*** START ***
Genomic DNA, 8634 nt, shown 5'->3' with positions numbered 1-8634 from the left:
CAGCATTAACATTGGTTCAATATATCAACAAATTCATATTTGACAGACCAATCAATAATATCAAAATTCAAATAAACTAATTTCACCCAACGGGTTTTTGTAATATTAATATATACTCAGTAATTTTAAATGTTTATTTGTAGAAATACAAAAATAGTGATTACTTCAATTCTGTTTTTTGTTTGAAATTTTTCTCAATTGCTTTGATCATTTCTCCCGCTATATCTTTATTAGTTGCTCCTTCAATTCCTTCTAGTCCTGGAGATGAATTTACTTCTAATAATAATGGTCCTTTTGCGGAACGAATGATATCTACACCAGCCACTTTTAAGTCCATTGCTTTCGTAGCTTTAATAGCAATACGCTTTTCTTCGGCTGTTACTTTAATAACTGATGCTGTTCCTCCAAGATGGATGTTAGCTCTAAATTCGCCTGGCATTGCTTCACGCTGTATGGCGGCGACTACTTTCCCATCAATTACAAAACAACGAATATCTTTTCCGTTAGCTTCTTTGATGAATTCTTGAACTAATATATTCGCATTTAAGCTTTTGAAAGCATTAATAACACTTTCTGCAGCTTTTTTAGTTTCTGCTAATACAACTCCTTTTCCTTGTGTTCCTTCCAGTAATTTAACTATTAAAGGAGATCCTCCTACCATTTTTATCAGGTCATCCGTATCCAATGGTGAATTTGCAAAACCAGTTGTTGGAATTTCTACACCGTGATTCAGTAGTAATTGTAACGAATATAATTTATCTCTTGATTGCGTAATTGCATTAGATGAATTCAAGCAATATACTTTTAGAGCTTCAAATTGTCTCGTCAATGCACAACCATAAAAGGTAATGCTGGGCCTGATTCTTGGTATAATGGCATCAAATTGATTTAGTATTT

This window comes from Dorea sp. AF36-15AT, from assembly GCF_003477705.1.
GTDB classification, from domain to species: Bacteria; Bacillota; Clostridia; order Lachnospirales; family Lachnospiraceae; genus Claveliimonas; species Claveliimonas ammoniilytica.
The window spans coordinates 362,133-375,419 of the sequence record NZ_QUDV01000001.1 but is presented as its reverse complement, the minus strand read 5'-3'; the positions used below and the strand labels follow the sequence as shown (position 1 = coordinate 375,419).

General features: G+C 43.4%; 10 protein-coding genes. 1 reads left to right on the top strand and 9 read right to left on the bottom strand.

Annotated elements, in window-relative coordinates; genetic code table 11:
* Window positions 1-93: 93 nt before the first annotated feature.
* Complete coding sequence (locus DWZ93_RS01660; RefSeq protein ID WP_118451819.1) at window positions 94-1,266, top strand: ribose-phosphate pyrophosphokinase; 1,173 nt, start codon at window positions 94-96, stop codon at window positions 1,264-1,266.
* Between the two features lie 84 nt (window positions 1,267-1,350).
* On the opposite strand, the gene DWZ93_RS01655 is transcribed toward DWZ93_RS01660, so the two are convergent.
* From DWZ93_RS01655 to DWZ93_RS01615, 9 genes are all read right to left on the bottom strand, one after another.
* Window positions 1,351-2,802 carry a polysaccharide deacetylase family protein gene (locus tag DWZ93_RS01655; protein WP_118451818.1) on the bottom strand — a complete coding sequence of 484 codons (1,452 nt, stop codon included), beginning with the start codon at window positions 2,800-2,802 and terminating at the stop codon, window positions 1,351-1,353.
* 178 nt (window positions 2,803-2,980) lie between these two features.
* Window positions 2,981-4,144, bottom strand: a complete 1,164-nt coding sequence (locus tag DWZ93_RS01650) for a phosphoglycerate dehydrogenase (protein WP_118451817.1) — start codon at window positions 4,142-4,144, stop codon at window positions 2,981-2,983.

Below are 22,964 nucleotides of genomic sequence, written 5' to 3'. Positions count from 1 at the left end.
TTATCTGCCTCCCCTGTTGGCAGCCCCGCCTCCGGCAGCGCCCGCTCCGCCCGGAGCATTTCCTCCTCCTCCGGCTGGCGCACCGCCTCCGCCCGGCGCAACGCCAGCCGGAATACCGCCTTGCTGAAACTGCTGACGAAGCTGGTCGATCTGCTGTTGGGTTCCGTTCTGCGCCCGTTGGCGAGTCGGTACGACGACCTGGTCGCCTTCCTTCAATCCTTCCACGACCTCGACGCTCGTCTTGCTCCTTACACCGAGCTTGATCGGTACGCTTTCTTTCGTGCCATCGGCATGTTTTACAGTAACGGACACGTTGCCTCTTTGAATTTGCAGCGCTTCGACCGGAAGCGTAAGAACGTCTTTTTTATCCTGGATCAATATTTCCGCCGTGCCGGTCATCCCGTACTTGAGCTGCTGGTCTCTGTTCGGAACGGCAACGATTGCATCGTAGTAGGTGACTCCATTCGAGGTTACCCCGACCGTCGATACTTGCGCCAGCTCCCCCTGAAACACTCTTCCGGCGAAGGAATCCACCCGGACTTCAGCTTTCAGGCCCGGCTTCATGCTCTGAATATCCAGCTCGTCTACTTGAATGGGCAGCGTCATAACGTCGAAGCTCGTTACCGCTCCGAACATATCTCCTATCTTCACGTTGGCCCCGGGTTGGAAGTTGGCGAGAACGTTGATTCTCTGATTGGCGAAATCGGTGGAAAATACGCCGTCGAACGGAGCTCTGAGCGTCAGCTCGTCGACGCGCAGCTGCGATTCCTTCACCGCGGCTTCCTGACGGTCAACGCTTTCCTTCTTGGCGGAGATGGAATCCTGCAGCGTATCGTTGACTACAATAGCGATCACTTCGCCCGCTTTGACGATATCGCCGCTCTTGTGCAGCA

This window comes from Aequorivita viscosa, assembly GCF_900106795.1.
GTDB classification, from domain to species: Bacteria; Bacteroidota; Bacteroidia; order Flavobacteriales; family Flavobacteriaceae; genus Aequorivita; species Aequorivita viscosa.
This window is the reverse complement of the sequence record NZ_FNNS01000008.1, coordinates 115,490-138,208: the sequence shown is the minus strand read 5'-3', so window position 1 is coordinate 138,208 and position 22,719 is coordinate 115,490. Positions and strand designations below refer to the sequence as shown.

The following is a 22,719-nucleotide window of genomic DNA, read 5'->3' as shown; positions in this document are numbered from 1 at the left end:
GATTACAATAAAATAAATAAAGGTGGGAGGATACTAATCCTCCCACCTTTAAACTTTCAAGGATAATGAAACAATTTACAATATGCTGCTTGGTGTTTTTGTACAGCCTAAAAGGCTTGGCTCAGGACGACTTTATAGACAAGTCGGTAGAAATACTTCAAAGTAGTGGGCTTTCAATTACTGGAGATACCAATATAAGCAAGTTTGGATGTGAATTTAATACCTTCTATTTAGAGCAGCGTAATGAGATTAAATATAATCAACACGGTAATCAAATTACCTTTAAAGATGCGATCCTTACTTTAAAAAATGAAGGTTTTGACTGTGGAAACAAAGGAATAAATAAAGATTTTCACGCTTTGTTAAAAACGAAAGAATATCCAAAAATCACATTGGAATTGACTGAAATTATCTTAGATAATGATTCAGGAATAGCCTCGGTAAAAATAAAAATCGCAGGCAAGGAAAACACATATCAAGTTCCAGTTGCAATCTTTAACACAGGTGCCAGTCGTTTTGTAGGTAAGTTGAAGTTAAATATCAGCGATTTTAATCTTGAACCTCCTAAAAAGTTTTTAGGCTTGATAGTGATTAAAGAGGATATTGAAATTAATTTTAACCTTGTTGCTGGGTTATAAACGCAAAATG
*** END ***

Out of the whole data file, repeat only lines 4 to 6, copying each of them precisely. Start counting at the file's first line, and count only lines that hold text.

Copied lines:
GTDB classification, from domain to species: Bacteria; Bacillota; Clostridia; order Lachnospirales; family Lachnospiraceae; genus Claveliimonas; species Claveliimonas ammoniilytica.
The window spans coordinates 362,133-375,419 of the sequence record NZ_QUDV01000001.1 but is presented as its reverse complement, the minus strand read 5'-3'; the positions used below and the strand labels follow the sequence as shown (position 1 = coordinate 375,419).

General features: G+C 43.4%; 10 protein-coding genes. 1 reads left to right on the top strand and 9 read right to left on the bottom strand.